Nonoperative management of blunt splenic and liver injuries in adult polytrauma

Boris Kirshtein, Aviel Roy-Shapira, Leonid Lantsberg, Lie Laufer, Gad Shaked, Solly Mizrahi

    Research output: Contribution to journalReview articlepeer-review

    3 Scopus citations


    Background: Isolated splenic or hepatic injuries are present in approximately 30% of all cases of adult abdominal trauma. Most authors quoted above have limited nonoperative management (NOM) to patients with isolated organ injury. Results of NOM following blunt hepatic and splenic trauma in patients with multiple injuries were evaluated in this study. Materials and Methods: Retrospective chart review was performed on multiple injured adults with splenic and liver injures resulting from blunt trauma. Associated injuries, clinical signs at presentation, used diagnostic tools, injury grading, transfusion requirements, morbidity and mortality were documented. Results: Medical records of 275 patients aged from 17 to 81 years with blunt splenic and liver trauma and associated injuries were analyzed. Patients with hemodynamic instability or obvious peritoneal signs were excluded from further study. Surgery was indicated in 106 patients without response or transient response for fluid challenge. 131 of 237(55%) patients were selected for NOM: 78 with splenic, 46 with liver and 7 with injuries to both. 25(19%) patients were older 55 years. The mean injury severity score was 25.2. Injury grade ranged from I-IV and the degree of hemoperitoneum was from mild to severe. 8 patients failed NOM (6%). Mean blood transfusion requirement during first 24 hours at admission was 0.3 units. Morbidity rate was 1.2%. Two patients (1.5%) died following severe head trauma. Conclusion: Nonoperative strategy is the preferred modality for the care of blunt splenic and liver injuries in the hemodynamically stable patients, irrespective of age, grade of injury, associated injuries or degree of hemoperitoneum.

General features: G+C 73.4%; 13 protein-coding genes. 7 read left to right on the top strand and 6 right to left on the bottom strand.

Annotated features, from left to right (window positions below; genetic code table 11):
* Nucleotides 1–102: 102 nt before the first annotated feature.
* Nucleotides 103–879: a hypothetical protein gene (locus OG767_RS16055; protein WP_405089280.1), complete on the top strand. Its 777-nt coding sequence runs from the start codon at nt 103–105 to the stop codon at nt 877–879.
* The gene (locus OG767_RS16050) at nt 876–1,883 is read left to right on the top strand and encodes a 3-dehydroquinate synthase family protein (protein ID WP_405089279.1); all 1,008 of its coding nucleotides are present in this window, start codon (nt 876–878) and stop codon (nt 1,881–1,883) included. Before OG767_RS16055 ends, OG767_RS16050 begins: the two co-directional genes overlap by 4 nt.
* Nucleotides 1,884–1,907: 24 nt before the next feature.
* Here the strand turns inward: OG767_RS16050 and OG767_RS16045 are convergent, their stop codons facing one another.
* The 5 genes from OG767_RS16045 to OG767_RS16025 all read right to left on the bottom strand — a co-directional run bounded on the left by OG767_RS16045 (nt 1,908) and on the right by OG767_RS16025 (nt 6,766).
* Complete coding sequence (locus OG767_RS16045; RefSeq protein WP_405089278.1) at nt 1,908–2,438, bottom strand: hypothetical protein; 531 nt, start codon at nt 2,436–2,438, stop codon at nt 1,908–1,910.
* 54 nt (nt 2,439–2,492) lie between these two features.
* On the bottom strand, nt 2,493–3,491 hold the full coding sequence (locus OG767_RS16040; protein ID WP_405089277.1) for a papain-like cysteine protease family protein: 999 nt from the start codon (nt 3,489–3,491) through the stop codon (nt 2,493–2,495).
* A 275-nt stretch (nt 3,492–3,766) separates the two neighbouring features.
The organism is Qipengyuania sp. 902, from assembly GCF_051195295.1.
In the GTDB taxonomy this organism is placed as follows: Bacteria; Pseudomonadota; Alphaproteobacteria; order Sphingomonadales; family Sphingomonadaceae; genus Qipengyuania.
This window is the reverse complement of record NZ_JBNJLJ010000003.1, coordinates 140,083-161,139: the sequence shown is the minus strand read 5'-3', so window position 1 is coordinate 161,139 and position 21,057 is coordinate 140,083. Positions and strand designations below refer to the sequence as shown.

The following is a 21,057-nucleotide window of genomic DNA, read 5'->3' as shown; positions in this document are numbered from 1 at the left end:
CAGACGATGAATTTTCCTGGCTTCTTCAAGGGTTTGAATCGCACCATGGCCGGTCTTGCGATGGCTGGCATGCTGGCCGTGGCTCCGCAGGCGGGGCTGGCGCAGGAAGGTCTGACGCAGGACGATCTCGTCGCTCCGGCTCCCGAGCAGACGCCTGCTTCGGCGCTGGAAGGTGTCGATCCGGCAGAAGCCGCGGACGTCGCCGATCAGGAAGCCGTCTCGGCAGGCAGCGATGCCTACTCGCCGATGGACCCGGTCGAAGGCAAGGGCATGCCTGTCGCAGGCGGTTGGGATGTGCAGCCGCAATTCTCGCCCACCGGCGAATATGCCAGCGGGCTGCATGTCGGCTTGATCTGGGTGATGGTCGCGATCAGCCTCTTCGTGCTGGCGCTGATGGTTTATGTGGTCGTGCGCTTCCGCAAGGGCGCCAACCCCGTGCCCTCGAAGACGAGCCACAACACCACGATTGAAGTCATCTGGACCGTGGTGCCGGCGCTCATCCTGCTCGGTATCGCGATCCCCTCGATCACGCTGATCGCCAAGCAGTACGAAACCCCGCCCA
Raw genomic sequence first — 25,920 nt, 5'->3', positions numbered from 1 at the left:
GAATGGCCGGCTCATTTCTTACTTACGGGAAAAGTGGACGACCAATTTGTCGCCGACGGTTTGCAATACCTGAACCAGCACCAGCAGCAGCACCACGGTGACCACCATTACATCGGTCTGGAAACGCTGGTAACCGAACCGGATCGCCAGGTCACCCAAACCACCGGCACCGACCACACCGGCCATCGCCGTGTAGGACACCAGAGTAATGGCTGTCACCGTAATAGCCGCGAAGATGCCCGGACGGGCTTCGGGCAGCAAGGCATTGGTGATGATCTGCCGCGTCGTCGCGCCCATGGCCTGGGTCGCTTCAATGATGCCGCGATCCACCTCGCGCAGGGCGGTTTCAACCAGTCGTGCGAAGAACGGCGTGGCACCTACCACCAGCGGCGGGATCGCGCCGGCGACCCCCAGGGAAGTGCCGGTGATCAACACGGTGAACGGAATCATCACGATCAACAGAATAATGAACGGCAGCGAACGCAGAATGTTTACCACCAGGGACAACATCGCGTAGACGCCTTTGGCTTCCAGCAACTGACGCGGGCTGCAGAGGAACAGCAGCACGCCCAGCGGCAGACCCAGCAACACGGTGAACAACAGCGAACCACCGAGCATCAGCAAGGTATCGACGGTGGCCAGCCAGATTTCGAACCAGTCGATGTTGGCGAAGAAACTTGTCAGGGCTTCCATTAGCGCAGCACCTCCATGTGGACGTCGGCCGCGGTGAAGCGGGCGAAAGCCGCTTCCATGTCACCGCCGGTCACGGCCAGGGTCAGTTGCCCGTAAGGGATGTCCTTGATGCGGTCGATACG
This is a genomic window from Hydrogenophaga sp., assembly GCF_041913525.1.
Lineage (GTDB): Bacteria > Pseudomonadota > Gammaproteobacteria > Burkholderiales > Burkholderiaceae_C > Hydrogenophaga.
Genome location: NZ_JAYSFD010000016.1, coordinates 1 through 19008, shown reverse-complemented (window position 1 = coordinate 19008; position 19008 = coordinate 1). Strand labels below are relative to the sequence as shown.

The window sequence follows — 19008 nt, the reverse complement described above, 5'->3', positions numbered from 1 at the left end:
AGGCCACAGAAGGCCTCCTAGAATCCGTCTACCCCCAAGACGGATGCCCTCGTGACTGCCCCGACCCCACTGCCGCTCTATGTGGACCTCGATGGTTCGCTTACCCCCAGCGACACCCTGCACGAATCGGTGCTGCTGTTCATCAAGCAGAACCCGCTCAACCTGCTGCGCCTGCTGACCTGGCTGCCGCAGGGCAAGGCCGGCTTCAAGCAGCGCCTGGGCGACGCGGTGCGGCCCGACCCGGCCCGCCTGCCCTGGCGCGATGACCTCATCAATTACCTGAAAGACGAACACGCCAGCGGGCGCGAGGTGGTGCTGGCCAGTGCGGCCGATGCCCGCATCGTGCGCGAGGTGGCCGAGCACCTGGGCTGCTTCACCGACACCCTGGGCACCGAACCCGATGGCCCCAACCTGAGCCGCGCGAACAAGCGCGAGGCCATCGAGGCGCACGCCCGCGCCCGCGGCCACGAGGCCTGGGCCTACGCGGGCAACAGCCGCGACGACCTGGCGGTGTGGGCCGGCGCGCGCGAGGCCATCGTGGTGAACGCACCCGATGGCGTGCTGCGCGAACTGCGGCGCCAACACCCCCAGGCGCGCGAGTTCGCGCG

Original languageEnglish
    Pages (from-to)9-13
    Number of pages5
    JournalIndian Journal of Surgery
    Issue number1
    StatePublished - 1 Jan 2007


    • Blunt abdominal trauma
    • Nonoperative management
    • Spleen and liver injury

    ASJC Scopus subject areas

    • Surgery


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